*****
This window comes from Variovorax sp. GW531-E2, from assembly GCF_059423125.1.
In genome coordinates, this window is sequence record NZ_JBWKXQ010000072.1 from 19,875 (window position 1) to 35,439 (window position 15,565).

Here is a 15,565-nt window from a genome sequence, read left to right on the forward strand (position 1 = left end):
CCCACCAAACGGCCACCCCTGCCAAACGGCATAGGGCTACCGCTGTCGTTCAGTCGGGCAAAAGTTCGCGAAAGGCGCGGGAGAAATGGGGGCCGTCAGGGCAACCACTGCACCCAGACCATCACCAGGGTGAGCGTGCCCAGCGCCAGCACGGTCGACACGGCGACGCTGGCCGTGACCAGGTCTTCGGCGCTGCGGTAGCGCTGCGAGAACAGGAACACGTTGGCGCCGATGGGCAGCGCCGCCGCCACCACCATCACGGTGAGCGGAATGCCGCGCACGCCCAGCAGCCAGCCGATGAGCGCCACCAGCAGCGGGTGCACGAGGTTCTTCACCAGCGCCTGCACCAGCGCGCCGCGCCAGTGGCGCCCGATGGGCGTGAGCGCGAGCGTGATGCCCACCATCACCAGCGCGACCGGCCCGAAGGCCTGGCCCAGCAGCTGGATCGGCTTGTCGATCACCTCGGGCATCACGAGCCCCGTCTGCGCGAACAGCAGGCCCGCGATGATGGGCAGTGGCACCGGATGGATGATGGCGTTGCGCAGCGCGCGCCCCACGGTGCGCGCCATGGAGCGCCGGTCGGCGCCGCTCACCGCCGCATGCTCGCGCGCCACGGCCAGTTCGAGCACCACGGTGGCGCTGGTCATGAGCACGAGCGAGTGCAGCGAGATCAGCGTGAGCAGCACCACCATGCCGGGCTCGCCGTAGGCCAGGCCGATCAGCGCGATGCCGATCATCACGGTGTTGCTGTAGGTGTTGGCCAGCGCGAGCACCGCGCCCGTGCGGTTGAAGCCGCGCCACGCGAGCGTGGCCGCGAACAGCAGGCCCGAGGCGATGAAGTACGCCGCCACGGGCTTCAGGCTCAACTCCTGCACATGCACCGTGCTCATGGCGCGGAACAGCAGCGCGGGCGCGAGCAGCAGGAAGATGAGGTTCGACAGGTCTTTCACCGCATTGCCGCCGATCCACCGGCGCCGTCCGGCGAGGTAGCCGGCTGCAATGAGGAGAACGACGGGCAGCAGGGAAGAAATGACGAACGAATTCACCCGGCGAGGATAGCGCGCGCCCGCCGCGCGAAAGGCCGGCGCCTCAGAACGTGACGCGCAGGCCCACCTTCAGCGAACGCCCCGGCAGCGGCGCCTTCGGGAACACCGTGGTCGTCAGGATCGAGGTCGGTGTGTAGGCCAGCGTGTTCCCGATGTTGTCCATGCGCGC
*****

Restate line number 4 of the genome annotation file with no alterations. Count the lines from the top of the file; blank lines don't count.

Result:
CCCACCAAACGGCCACCCCTGCCAAACGGCATAGGGCTACCGCTGTCGTTCAGTCGGGCAAAAGTTCGCGAAAGGCGCGGGAGAAATGGGGGCCGTCAGGGCAACCACTGCACCCAGACCATCACCAGGGTGAGCGTGCCCAGCGCCAGCACGGTCGACACGGCGACGCTGGCCGTGACCAGGTCTTCGGCGCTGCGGTAGCGCTGCGAGAACAGGAACACGTTGGCGCCGATGGGCAGCGCCGCCGCCACCACCATCACGGTGAGCGGAATGCCGCGCACGCCCAGCAGCCAGCCGATGAGCGCCACCAGCAGCGGGTGCACGAGGTTCTTCACCAGCGCCTGCACCAGCGCGCCGCGCCAGTGGCGCCCGATGGGCGTGAGCGCGAGCGTGATGCCCACCATCACCAGCGCGACCGGCCCGAAGGCCTGGCCCAGCAGCTGGATCGGCTTGTCGATCACCTCGGGCATCACGAGCCCCGTCTGCGCGAACAGCAGGCCCGCGATGATGGGCAGTGGCACCGGATGGATGATGGCGTTGCGCAGCGCGCGCCCCACGGTGCGCGCCATGGAGCGCCGGTCGGCGCCGCTCACCGCCGCATGCTCGCGCGCCACGGCCAGTTCGAGCACCACGGTGGCGCTGGTCATGAGCACGAGCGAGTGCAGCGAGATCAGCGTGAGCAGCACCACCATGCCGGGCTCGCCGTAGGCCAGGCCGATCAGCGCGATGCCGATCATCACGGTGTTGCTGTAGGTGTTGGCCAGCGCGAGCACCGCGCCCGTGCGGTTGAAGCCGCGCCACGCGAGCGTGGCCGCGAACAGCAGGCCCGAGGCGATGAAGTACGCCGCCACGGGCTTCAGGCTCAACTCCTGCACATGCACCGTGCTCATGGCGCGGAACAGCAGCGCGGGCGCGAGCAGCAGGAAGATGAGGTTCGACAGGTCTTTCACCGCATTGCCGCCGATCCACCGGCGCCGTCCGGCGAGGTAGCCGGCTGCAATGAGGAGAACGACGGGCAGCAGGGAAGAAATGACGAACGAATTCACCCGGCGAGGATAGCGCGCGCCCGCCGCGCGAAAGGCCGGCGCCTCAGAACGTGACGCGCAGGCCCACCTTCAGCGAACGCCCCGGCAGCGGCGCCTTCGGGAACACCGTGGTCGTCAGGATCGAGGTCGGTGTGTAGGCCAGCGTGTTCCCGATGTTGTCCATGCGCGC